SPRINGFIELD, Vt. – “We are ready, we are moving, peace will set us free. We are waking from this dream. We are dangerous.” This was the music heard on Friday at the Black Lives Matter protest held on Main Street in Springfield. These were the voices of about 70 people – all wearing masks in compliance with COVID-19 recommendations – who gathered to peacefully protest in support of the movement and to celebrate Juneteenth, a word coined to identify June 19 as the oldest nationally celebrated commemoration of the ending of slavery in the United States and now recognized in 47 states.
The event that received the support of the Springfield Police and the town manager was organized by Miriam Jones and Anna Boarini. Pattrice Jones, a supporter, explained that the two women put this together on their own and not as part of an organization. She said, “It is different this time. There has been a real shift in white folks empowering people of color.” She said up until now, people maybe could not imagine or had any idea how bad it has been – what people of color have gone through. “We are committed to standing in solidarity…finally. And we will be here every Friday.”
Raphael Sacks, who helped publicize Friday’s event, moved to Springfield to run a nonprofit arts organization out of what was his grandparents’ farm. Sacks said, “This is Abenaki land. Vermont has a role to play in America’s reckoning with our own history of genocide and slavery.” He said he wishes to make Springfield a safe place for people of color and was at the protest to stand in solidarity with the movement for Black Lives and their three Juneteenth demands: defund the police, invest in black communities, and resign Donald Trump.
There were earlier reports that Main Street would be closed during the protest, but it remained open to traffic and as sign-wielding protestors lined Main Street chanting, “No Justice. No Peace. Defund the Police.” They received honks and waves in support from passing motorists.
This reporter spoke to several protestors and asked what they hoped would happen as a result of this and similar events. Norman, a self-proclaimed member of the socialist party, a nonracist anti-war protestor, held a sign with George Floyd’s name, a black man killed during an arrest May 25 in Minneapolis, Minn., that was taped over the name of Michael Brown, an 18-year-old black man who was fatally shot by a Ferguson, Mo. police officer in 2014.
Joe held a cardboard sign with the words “His name was George” that was covered with the names of other victims like Floyd. He said he does not know why people have power over other people and felt he needed to be in the street to support and protect them. Jackie said she sees injustice in the world and is fed up with systemic issues – they need to be addressed. Sarah said she felt as a person of privilege, she needed to say something and added, “Silence is compliance.”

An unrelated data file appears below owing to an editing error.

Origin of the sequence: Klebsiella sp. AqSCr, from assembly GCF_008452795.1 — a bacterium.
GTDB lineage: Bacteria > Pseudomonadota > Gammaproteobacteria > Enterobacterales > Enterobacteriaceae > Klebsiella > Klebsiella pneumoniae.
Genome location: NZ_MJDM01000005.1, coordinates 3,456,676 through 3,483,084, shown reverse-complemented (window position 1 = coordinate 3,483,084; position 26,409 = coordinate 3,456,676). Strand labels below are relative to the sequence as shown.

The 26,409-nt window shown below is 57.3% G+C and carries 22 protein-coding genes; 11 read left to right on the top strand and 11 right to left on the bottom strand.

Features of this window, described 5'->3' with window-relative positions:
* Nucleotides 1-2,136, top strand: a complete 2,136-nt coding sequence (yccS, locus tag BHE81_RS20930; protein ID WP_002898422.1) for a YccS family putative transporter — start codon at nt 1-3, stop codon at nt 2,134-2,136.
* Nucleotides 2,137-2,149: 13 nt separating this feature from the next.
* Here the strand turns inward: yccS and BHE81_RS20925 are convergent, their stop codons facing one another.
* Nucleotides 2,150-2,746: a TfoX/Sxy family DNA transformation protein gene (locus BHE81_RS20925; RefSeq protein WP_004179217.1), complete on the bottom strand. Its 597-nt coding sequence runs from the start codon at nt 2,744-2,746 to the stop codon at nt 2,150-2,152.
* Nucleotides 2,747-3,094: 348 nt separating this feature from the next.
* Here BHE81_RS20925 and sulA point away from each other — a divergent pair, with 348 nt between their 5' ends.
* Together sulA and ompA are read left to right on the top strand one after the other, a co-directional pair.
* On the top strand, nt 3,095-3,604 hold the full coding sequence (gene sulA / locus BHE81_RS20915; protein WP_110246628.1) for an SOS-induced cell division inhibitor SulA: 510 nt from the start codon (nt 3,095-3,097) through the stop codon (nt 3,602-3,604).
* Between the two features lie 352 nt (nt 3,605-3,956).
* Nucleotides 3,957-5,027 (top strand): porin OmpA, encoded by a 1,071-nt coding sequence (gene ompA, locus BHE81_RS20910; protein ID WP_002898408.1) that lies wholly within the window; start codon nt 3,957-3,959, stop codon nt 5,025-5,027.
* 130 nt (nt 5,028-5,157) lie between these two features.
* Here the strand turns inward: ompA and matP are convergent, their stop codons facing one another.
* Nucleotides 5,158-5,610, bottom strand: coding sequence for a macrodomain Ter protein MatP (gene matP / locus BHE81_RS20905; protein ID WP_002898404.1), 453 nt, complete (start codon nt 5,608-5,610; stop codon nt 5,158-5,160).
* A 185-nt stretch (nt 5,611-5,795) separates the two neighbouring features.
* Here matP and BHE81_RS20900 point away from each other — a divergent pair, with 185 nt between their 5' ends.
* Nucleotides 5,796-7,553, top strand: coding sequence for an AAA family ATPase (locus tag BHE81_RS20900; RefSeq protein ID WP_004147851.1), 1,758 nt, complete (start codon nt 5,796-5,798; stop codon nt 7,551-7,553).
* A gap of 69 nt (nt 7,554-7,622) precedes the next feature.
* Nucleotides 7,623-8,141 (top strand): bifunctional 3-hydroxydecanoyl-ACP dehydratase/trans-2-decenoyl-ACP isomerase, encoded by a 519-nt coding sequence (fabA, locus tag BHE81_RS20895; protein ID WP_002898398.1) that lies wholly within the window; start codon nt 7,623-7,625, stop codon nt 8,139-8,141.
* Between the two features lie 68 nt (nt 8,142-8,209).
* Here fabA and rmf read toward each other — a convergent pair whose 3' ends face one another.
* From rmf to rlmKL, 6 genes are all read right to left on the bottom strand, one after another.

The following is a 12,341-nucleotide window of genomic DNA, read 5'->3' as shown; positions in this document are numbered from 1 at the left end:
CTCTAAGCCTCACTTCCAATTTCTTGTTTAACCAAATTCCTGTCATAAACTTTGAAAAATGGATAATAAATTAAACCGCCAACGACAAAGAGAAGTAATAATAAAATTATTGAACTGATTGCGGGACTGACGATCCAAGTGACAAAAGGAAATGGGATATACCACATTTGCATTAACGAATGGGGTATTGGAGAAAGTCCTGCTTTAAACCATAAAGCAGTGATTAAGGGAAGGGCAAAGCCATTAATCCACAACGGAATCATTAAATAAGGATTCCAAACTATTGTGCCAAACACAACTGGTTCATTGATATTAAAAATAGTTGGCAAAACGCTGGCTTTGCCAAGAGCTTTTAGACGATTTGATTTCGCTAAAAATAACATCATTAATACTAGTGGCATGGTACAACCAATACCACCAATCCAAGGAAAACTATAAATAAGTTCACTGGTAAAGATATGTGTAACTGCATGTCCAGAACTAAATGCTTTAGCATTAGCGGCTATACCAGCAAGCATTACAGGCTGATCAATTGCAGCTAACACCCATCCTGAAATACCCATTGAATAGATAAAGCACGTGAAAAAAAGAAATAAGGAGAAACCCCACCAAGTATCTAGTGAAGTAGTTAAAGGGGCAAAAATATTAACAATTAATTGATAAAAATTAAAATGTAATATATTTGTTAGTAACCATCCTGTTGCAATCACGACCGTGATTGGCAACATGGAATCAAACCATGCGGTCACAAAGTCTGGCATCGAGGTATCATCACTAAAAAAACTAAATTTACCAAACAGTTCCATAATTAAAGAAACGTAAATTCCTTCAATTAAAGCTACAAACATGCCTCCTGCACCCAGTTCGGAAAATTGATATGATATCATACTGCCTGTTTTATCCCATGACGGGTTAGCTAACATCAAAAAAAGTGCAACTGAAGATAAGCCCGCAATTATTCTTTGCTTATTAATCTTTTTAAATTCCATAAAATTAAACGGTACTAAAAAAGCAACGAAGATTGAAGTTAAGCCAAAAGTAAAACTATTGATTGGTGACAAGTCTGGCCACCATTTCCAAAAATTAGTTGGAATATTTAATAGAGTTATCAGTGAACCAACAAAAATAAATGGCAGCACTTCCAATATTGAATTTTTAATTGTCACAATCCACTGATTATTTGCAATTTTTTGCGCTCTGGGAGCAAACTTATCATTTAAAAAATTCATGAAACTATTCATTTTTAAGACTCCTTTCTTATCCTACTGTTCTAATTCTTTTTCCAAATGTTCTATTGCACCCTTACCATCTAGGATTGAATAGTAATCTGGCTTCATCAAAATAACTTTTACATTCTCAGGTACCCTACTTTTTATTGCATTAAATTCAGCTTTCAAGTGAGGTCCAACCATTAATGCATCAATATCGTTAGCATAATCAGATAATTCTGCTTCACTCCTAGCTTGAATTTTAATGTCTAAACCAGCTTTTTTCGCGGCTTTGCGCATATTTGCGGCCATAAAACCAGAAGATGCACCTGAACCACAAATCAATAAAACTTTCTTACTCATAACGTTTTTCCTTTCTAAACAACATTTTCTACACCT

On both sides of the street and the other side of the issue were the Springfield police officers and Chief Mark Fountain. Fountain said, “Vermont law enforcement professionals were angered and horrified to learn of the circumstances surrounding George Floyd’s death. These are difficult times for good police officers because many in society have painted us with the same brush.”
Fountain said his officers were there to make sure the protest was a peaceful event because sometimes these things can become completely unraveled. He said he believes in openness and transparency and said long before these recent events, he fostered key public outreach programs to build positive relationships with community members.
Five months ago, Fountain said he initiated a Big Brother/Big Sister program in the schools to enable police officers to mentor students in positive ways. He said the program just got off the ground before the pandemic closed down the classrooms. He practices and promotes tolerance but said his people have to be conscious of their surroundings because right now there is a lot of anger out there.
Town Manager Steve Neratko stated in an email following the event, “The town and I are very supportive of the rights of the protesters on both sides. I commend the protesters on staying peaceful and respectful of each other and the community.”
He added that it is important that everyone realizes town officials are willing to discuss issues. He said he understands the need to protest – to stand up for what you believe in – but we now need to take the next steps and lead by example as a community. Suggestions are welcome and Neratko said he is willing to meet with people. He explained, “Government should represent the wishes of the community” and added that people need to be involved and attend public meetings, offer comments during budget season, and participate.
Neratko went on to say he thinks the Police Department has done a great job to ensure protestors’ rights and safety. He said he is not sure defunding the Police Department in Springfield is the answer because “… the department is already operating at less than ideal numbers.”
The town is beginning a capital and operating planning process that will look into all departments and identify, prioritize, and recommend programs and changes to facilitate efficient and effective government. One of ten working groups will focus on the police. Those meetings and hearings will be public and will be taped and streamed. Neratko said, “This is a chance for the public to have a real say in how things are done in Springfield. If there is a program, project, or reallocation of budgeted funds that you would like to see, this would be an excellent time to discuss that.” He said he looks forward to working with the community to make Springfield the best place it can be for all of us.